The issue of political representation from a broad perspective is worth pondering as the next General Election is obviously on the cards - from Prime Minister Lee Hsien Loong's announcement in Parliament last week that the Electoral Boundaries Review Committee had been formed two months ago. Opposition parties have criticised Mr Lee's decision to disclose the committee's formation only two months later, even though everyone knows no formal announcement of the committee is required at all. Talk of a possible election soon after Singapore's Golden Jubilee celebrations has been rife for many months, so no one can claim to be taken by surprise if and when this happens.
Of course, what matters more is what the report says and the date of its release, as that would set in motion the tactical manoeuvres for the polls. These include concentrating political resources appropriately by choosing whom to field where. The committee's remit - to consider population shifts and housing developments since the last exercise in 2011 - is theoretically broad enough to offer all parties an opportunity to harness demography to their advantage. In practice, voter cynicism could arise if the redrawing of boundaries to fix demographic anomalies seem to coincide too neatly with seats with razor-thin voting margins for the ruling party.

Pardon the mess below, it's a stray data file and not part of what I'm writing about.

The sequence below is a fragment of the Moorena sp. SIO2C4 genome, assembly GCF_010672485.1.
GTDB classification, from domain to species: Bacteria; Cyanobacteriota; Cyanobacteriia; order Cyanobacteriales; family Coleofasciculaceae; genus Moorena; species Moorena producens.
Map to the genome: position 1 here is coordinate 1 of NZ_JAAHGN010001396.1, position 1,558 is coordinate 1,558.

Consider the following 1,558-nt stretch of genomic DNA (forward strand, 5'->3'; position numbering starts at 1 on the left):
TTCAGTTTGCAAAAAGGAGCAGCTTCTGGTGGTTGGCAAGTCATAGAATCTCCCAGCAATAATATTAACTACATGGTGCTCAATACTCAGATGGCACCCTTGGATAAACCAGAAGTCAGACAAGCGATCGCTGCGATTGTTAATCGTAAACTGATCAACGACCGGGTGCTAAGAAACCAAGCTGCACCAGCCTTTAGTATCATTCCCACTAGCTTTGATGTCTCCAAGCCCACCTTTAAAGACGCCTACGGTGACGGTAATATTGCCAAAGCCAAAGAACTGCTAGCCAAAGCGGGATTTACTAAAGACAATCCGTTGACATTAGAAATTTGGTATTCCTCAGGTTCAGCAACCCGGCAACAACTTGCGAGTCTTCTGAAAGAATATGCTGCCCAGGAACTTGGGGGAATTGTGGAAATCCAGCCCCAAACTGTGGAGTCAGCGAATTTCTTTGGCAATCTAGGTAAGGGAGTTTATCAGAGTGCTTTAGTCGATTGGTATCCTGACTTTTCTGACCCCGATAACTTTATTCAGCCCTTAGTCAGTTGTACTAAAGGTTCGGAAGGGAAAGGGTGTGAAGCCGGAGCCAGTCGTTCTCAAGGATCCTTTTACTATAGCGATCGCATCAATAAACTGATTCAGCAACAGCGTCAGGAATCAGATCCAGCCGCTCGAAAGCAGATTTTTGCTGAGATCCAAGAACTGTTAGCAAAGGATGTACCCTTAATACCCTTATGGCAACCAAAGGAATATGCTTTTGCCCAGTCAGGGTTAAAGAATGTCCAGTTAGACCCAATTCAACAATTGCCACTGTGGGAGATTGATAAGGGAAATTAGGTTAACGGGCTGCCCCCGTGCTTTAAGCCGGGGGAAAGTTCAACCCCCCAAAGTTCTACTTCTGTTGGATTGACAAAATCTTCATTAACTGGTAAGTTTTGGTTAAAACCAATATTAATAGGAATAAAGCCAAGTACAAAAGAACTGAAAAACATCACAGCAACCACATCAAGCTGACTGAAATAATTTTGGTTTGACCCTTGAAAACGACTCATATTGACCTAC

There are larger issues, too, like the nature of representation and the key roles of MPs. Mr Lee asked the committee to reduce the average size of a Group Representation Constituency to below five members, and to have at least 12 Single Member Constituencies. Since their introduction in 1988, GRCs have contributed to ensuring that a minimum number of representatives from the minority races is present in Parliament. However, big GRCs are not only unwieldy administratively, but they also restrict political choice potentially by obliging voters to elect a large number of candidates together. Not all of them might have enjoyed individually the vote that a GRC gives them collectively. Another argument that has been raised is the difficulty of voters in identifying with their MPs when the team is too large. Having smaller GRCs would preserve the scheme's multiracial rationale while giving voters more choice. A larger number of SMCs would reaffirm a balance between overarching national imperatives, such as multiracialism, and a keener exercise of choice.
Ultimately, elections are a means to renew a government's mandate to implement policies that fulfil national goals. No matter how a party fares, what is essential is that Singapore's interests are upheld. Multiracialism and meritocracy are inextricable parts of a national whole that includes an economy capable of underpinning the material needs of the people and a polity that can answer to their social aspirations.